This very special pair of vintage Taisho-Showa period Hirado porcelain plates was made by the Hirado Mikawachi-yaki Kakushou-gama or kiln written 平戸 嘉久正 窯 -, and that is according to information confined by one of the descendant family members or potter whom I had the opportunity to speak today, Toshitaka-san from Sasebo, Nagasaki. The age was said to be from the Taisho- early Showa period of the 1920s, The information came from the father at the Kakushou Kiln, one of the old original Mikawachi Hirado kilns. Thank you so much to a very nice new friend from the Japanese Ceramics group Homma Akemi, She found the Facebook page of the kiln using their Kamajirushi or cartouche from the bottom of the plate, and to Sue Lynn Takagi for making I had my facts straight.
These early 20th-century fine Hirado porcelain plates are finely decorated in the well known and fine underglaze blue and overglaze enamels of different shades of blue, in the motif of a prunis tree in a kakine-or a hedge growing over a basket or fence, The plates are hand-made and finely formed in an elegant shape with a delicate rounded rim and bottom running into a thin tall foot standing 1.76 inches. The edge is decorated with an overglaze wavy border over two underglaze wavy lines. They are very well made quality Hirado plates in the size of side plates at 6.1 inches in diameter or namasu size. They are in excellent condition for their near 100-year-old age with the exception of a small rim chip on each plate. They are signed with the 正 part of their name as the kamajirushi. Even more fun, Toshitaka-san and his father sent me pictures of some of their plates made during the same tine period as ours before they were "baked" in the kiln and I have made room to share them with you. A beautiful pair of Hirado porcelain plates of simple elegance.
SIZE: Diameter 6.1 inches or 15.49 cm, Height 1.76 inches or 4.47 cm, Weight 520 grams or 1.14 lbs each
Please note: A photo correction of the first image is in process. In the Interim, please see the additional photos or ask for by email! FREE Shipping since the original shipping weight was incorrect. Thank you!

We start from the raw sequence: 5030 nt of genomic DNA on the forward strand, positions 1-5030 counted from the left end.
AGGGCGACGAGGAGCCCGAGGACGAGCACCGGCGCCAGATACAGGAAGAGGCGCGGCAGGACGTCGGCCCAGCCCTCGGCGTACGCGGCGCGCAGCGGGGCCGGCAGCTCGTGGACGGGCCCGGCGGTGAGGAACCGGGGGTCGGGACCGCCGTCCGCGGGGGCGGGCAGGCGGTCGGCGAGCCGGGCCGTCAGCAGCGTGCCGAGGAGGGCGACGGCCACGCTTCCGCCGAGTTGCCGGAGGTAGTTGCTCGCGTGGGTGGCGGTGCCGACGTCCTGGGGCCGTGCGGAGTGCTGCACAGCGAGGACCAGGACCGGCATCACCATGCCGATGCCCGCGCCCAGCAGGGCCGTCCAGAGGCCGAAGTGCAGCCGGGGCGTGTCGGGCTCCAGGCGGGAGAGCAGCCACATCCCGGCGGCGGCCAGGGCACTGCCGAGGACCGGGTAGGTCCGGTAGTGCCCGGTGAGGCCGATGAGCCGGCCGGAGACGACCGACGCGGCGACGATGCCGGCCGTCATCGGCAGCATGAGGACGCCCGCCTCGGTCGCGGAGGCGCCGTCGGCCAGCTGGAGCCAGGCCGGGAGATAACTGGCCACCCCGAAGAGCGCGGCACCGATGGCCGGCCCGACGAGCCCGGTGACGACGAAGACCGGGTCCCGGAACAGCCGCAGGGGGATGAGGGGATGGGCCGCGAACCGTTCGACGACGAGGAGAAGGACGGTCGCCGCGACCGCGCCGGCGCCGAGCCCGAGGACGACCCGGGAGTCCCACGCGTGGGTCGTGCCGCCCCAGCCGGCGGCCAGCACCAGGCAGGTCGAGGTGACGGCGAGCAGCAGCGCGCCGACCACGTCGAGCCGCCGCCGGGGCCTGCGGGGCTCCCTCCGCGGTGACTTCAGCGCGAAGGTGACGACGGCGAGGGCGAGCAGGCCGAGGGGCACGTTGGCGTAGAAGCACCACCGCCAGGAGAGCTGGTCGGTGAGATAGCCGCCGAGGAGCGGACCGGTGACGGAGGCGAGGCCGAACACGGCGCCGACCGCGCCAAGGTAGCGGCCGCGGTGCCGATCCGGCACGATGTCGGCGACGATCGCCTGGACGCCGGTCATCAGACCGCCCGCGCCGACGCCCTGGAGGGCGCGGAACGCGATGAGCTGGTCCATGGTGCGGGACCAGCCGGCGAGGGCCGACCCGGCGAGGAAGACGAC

Hirado 平戸市 Hirado-shi is first a city located in Nagasaki Prefecture, Japan. The part historically named Hirado is located on the island of the same name. This is one of the areas I had the opportunity to live as a child, at the time in the 1960’s we simply knew it was, Nagasaki the city. It was in this area that the Hirado kilns were first born, and are now closed. While the kilns closed early in the 20th century, Hirado type wares are still made by certain famous Japanese artists only.
Hirado porcelains are characterized by its pure white body and clear glaze, often adorned with fine painting in underglaze blue. Some pieces are embellished with brown glaze. Others, more rarely, are covered with a fine celadon glaze. While Japanese scholars often technically refer to this material as Mikawachi ware, the popular term in both Japan and the West is Hirado ware.
Japanese porcelain with figure and landscape painting in blue on a white body, often depicting boys at play, made exclusively for the Lords of Hirado, near Arita, in the mid-18th to mid-19th centuries. Hirado was an important kiln in the history of Japanese ceramics and its widely varied wares rank among the finest made and considered by many as the finest in the world in the 1780-1870s, others cut the end of that period earlier, to around 1840, or the time of the first Opium war in China.
Hirado wares were originally made exclusively for the wealthy Matsura family. Close to the Korean peninsula, Hirado was a natural locus for international shipping and trade between Japan, Korea and China. A Korean potter - who married into a Japanese family and took the Japanese name Sannoj - found kaolin, the basic ingredient in porcelain clay, at the village of Mikawachi in the mid-1600s. Sannoj's kilns, established under command of the Hirado daimyo feudal lord, began producing Hirado Mikawachi wares. Early Hirado ware was known in Japan for its high quality and fine craftsmanship.
The golden age of Hirado porcelain lasted from 1751-1843, during which time the finest porcelain in Japan was produced. When the economic structure of the feudal system began to disintegrate during the early 19th century, daimyo support of the kilns was replaced by export contracts with the Dutch East India Company.
In the 19th century, Hirado ware was especially in the Victorian West renowned as an desirable export ware. By the 1840s Hirado ware had become an export eagerly sought by sophisticated buyers in the West. Hirado porcelain was featured in the great international expositions of the late 19th and early 20th centuries. With the advent of modernism in the early 20th century, however, demand for Hirado fell.
Most recently, they fall under Arita, and just prior have had success in rebuilding the works of and demand for Hirado through Famous Moemon Nakazato and their kilns.
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